• Burning the midnight oil.
  • That burns me up! (Makes me mad-well mad as fire!)
  • I'm all fired up. (If you say this one you could be mad or just really excited about something.)
  • I'll slap the fire right out of you.
  • Liar liar pants on fire.
  • Light a fire under someone. (This one is usually said like "She lit a fire under him and he finally got the work done.")

If you think of any other fire/burn sayings-hope you'll leave me a comment.


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Smoke Follows Beauty

Smoke follows beauty

Earlier this week we took advantage of one of the ridiculously warm days to do some outside work. We tackled the chore of burning a pile of wood that had literally been waiting on us at least a good 7 or 8 years if not longer...well the stuff on the bottom had been waiting that long anyway.

We're planning on re-doing the raised beds this year and we got all of them pulled up so now we have to re-do them or there'll be no where to plant the veggies in the backyard come spring and summer.

We also managed to clean off the garden debris that we had left standing since last summer in the smaller garden in front of the house and The Deer Hunter worked on the driveway ditches. 

I've always heard smoke follows beauty and it was indeed a beautiful day full of rewarding work. 


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What Do You Say When It Snows?

The old womans losing her feathers

old woman is losing her feathers, old woman is picking her geese phrase It is snowing, esp in large flakes.
1931 Combs Lg Sthn High 1307 The old woman's a-losin' her feathers. (Snow is falling.) The old woman's a-pickin' her geese. (Snow is falling.) 1952 Brown NC Folklore 1,499 The old woman is picking her geese. (It is snowing.) 1997 Montgomery Coll. old woman is picking her geese (known to nine consultants).

Dictionary of Smoky Mountain English


I found the saying about the old woman losing her feathers in the dictionary, but I've never heard anyone say it. What do I say when it's snowing? I say YEAH WHOO HOOO YIPPEE WOOOO HOOOOO!

If you can't tell I love snow! I've always loved it.

When I was growing up if there was any mention of snow I got so excited Granny and Pap probably wanted to smack me. I'd wake up early and run to the kitchen to turn the porch light on and see if it really did snow. 

Since our county isn't set up to deal with a lot of snow the schools always close when it snows here. A day off school was certainly part of the appeal of snow for me, actually it still is. But there's more than that. 

I love the way snow blankets everything and no matter which way I look-it looks like a Christmas card. I love the way it makes the inside of the house seem cozier as we sit by the fire and sip hot chocolate. I love sledding with the girls. I love eating snow cream and reading a book by the heater.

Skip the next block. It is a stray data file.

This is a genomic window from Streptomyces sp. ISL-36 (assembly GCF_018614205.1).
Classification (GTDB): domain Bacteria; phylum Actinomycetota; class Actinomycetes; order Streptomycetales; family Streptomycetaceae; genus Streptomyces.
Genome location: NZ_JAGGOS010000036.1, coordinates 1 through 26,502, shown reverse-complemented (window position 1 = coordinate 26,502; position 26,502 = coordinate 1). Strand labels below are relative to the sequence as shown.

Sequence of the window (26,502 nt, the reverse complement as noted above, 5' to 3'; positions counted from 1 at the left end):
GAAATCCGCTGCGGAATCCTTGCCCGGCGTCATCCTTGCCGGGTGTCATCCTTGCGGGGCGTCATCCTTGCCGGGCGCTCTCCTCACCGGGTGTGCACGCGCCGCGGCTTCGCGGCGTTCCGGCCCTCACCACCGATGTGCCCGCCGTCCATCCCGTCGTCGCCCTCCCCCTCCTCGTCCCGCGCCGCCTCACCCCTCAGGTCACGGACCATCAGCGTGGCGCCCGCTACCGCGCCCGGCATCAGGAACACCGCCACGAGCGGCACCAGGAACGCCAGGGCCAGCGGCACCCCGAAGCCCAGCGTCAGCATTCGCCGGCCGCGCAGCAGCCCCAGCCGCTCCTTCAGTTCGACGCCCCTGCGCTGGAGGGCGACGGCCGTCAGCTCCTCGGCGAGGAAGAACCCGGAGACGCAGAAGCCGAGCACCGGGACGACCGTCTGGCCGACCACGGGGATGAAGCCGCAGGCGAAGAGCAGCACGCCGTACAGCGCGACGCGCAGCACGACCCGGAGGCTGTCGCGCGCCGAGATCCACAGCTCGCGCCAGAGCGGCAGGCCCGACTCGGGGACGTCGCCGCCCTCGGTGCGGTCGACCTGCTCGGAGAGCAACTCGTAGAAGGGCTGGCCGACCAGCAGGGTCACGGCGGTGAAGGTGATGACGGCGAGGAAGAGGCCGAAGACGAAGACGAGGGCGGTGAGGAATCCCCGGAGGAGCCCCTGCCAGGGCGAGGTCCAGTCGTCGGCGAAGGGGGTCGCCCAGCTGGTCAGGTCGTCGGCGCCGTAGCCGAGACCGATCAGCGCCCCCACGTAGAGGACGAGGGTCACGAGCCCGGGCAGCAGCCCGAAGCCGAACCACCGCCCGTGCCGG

All day I've been jumping up and down wishing for a big snow while other folks were wishing for 70 degree weather and shorts. I know everyone doesn't love snow like I do. Pap never did care for it, probably because he still had to get out and go to work even if it did snow. And I know if I was like you folks up north who had snow all winter long I'd most likely get my fill of the white stuff...maybe!

It was coming down pretty good for a little while earlier today, but so far we only have a small skiff of snow. So while I'm sitting here typing I'm also hoping the old woman will lose her feathers tonight and I will wake up in a winter wonderland. 


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Appalachian Sayings - Light a Rag

Appalachian saying light a rag

Junaluska Community - Cherokee Co. NC - July 2016

She said a storm was coming so she better light a rag for home and down the hill she went as fast as her legs could carry her.

light a rag = to leave or go; also called light a shuck


I've done no research, but I'd guess the old sayings light a rag or light a shuck originated in the days when folks did indeed light a torch made from rags or shucks to light their way.

I seldom hear either saying today, but heard light a rag often when I was a child. 


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Appalachian Sayings - Stacked up Like Cordwood

Stacked up like cordwood
Folks were stacked up like cordwood on Saturday at the festival. The local paper said over 16,000 people visited the small community of Brasstown for the John C. Campbell Folk School's Fall Festival. I do believe it was one of the biggest crowds they've ever had.


p.s. A few upcoming performances for The Pressley Girls 

October 15, 2016 @ 4:00 p.m.- Stecoah Valley Center Harvest Festival Stecoah (Robbinsville), NC 

October 22, 2016 @ TBA Cherokee County Fair Murphy, NC

October 27, 2016 @ 1:00 p.m. Wofford College Spartanburg, SC